Let us never confuse that, however, for poor coaching. Brown was brought in to do a specific job. He was brought in to implement the very things that the Sixers, once they had the talent to actually get somewhere, would want to define them.
Specifically, that is defence, the foundation around which pretty much every coach wants to be based. It is a universally held if not universally true belief that players need to be encouraged to play defence more than they do offence, and that implanting principles and effort was imperative from day one. Brown was charged with the task of doing that.
The results were not there initially. In Brown's first season, Brown's 76ers had a 109.9 defensive rating, 3.2 points worse than the league average and the fifth-worst mark in the league. This improved to a 104.8 rating the following year, 0.8 better than average and good for 13th in the league, but regressed in 2015/16 to 109.2 the following year, once again fifth-worst. Having to give 2,000 minutes to each of Nik Stauskas, Hollis Thompson and Isaiah Canaan will do that to a man's rating.
As any shooting coach, life coach, parent, teacher, dog trainer or stop-motion clay animator can attest to, change needs time. And in Brown's case, he was trying to teach principles to many players who would not be around to be the beneficiaries of it down the road. The aim was incremental improvements and instilling good practice for when the time is right.
That time is now. This year, Philadelphia has a 106.2 defensive rating, 1.8 points better than the league average and the seventh-best mark in the league. Their endlessly-turgid offensive struggles are being eradicated, too, with a 106.8 offensive rating that ranks 18th best in the league. This is still not great - however, compared to the sub-100 rating of Brown's first three years, it is a marked improvement.
Any coach needs talent, and Brown is no different. If he wants a scheme in which the big man contains both halves of the pick-and-roll, lurking in space between the screener and the ball-handler while being able to switch into whichever becomes the scoring threat, then he needs players with the length, mobility and smarts to do that. Joel Embiid is that player. Nerlens Noel at one point was that player. Richaun Holmes can be that player. Jahlil Okafor cannot.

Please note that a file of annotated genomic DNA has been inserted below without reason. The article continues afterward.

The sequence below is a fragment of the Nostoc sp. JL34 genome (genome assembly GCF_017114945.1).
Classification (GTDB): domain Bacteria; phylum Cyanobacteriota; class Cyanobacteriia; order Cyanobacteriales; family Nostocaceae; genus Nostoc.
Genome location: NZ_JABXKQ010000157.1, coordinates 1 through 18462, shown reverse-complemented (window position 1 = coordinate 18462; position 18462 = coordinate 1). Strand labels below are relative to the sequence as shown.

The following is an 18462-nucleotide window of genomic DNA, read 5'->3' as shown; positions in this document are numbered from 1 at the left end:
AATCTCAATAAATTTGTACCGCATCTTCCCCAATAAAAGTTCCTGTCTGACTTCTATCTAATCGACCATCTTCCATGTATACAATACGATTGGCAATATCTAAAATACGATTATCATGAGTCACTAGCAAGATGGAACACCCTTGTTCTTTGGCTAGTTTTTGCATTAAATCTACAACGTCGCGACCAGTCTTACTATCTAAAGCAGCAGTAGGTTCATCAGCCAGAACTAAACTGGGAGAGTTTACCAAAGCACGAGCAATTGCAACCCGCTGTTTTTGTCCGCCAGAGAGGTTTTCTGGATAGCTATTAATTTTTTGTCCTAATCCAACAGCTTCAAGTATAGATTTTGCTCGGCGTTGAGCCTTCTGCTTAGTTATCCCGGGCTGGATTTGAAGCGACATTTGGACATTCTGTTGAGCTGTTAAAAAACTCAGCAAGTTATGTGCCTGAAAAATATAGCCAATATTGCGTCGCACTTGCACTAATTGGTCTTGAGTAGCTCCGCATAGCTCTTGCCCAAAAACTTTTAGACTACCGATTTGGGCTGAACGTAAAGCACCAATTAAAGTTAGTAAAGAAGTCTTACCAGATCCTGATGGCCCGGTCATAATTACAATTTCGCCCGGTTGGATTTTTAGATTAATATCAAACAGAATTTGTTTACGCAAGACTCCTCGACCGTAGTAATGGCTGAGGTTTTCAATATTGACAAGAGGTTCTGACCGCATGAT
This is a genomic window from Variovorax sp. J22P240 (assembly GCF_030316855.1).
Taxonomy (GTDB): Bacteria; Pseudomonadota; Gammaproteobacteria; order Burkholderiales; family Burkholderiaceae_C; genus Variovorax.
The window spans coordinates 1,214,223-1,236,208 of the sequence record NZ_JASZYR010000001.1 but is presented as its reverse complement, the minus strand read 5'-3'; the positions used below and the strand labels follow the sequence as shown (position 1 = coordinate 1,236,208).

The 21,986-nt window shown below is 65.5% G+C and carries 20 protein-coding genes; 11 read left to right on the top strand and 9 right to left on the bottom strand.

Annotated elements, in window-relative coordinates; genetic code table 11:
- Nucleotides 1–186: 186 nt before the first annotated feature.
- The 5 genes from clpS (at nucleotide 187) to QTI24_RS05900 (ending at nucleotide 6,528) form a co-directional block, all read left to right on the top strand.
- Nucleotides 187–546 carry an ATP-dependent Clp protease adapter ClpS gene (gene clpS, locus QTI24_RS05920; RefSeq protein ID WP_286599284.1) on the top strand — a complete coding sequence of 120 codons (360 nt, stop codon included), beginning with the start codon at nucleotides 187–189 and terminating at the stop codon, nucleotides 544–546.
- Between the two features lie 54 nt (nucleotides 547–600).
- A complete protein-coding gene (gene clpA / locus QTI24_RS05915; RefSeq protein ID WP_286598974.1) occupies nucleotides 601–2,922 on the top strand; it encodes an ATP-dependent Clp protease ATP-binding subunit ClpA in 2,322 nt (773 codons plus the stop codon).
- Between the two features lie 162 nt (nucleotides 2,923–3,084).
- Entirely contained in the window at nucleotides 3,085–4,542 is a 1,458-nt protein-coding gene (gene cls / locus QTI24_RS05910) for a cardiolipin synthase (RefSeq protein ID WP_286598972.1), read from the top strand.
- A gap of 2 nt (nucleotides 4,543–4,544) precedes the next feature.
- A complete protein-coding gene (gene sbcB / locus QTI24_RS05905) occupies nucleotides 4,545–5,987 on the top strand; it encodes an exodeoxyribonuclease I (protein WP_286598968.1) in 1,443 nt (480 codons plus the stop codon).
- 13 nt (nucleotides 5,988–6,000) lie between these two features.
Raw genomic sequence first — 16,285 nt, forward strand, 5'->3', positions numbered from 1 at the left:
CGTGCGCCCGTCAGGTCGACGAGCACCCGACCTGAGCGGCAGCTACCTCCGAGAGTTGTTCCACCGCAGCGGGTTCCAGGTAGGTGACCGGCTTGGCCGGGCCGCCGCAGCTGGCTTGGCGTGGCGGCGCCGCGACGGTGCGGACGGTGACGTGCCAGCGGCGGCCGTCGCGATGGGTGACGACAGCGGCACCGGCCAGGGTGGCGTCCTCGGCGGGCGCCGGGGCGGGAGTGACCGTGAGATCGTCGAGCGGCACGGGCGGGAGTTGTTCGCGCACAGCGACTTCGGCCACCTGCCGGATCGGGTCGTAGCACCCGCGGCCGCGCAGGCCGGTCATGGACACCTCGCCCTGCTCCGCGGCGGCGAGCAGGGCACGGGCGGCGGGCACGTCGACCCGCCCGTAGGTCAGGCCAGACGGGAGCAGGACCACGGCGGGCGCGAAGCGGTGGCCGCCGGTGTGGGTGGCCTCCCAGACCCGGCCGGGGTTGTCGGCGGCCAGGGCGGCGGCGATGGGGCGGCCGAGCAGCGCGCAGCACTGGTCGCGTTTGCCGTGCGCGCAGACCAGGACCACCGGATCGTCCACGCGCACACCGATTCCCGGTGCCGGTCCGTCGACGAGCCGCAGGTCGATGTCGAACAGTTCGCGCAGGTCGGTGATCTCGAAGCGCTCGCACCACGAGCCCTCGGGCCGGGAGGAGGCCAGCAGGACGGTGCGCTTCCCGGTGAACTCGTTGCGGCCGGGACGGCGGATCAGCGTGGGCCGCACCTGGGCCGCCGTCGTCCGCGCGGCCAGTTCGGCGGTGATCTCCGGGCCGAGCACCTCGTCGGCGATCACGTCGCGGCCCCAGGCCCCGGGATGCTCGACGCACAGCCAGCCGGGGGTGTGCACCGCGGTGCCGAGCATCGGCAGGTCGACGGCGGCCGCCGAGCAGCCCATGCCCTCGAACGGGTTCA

Similarly, offensively, the right pieces are needed. Brown's teams move the ball and always have, yet without shot-making threats at every position, or talented ball movers, this movement often did not mean much. Players such as T.J McConnell can have the best intentions in the world, but need a talent level around them to work with. Now, however, the 76ers are starting to find that. In Ben Simmons and Joel Embiid, Philadelphia has two excellent scorers with a strong understanding of team basketball and the vision to do something about it.
And Markelle Fultz is still to come, of course.
The Process in its very foundation seeks to be seen as the bastion of patience and long-term strategy over the impulsivity that too often rules the roost in professional sports, especially at the ownership level. It only works, though, if the same long-term measured approach can be adopted at the coaching level. Hitherto, it has. The look now is to the future.
To truly test Brown's limits, more talented is needed. Simmons and Embiid are shot creators, and McConnell will give it a darn good go, but beyond them, offensive creation is not currently to be found. J.J Redick, Robert Covington, Amir Johnson, Trevor Booker, Justin Anderson and Richaun Holmes are finishers not creators, as is Dario Saric when he is at his best. Only Simmons can create regularly off the bounce, and only Embiid is a threat with deep post touches that the opposition want to guard against. And both Simmons and Embiid - the latter in particular - are turnover prone.
The next test for Brett Brown, then, is in how he will incorporate Markelle Fultz when he is back and healthy again. Fultz is the theoretical answer to all these offensive questions. An extra ball-handler, a tremendous shot creator, a shooter and a Kyrie-type, Fultz's return will mean three above-average creators alongside two finishers. At that point, Brown's offence will be properly examinable.
Brown passed the patience test, the defensive test, the temperament test. Now, he needs to evidence that he too can do enough to be a part of the journey to the next level.News Now - Sport News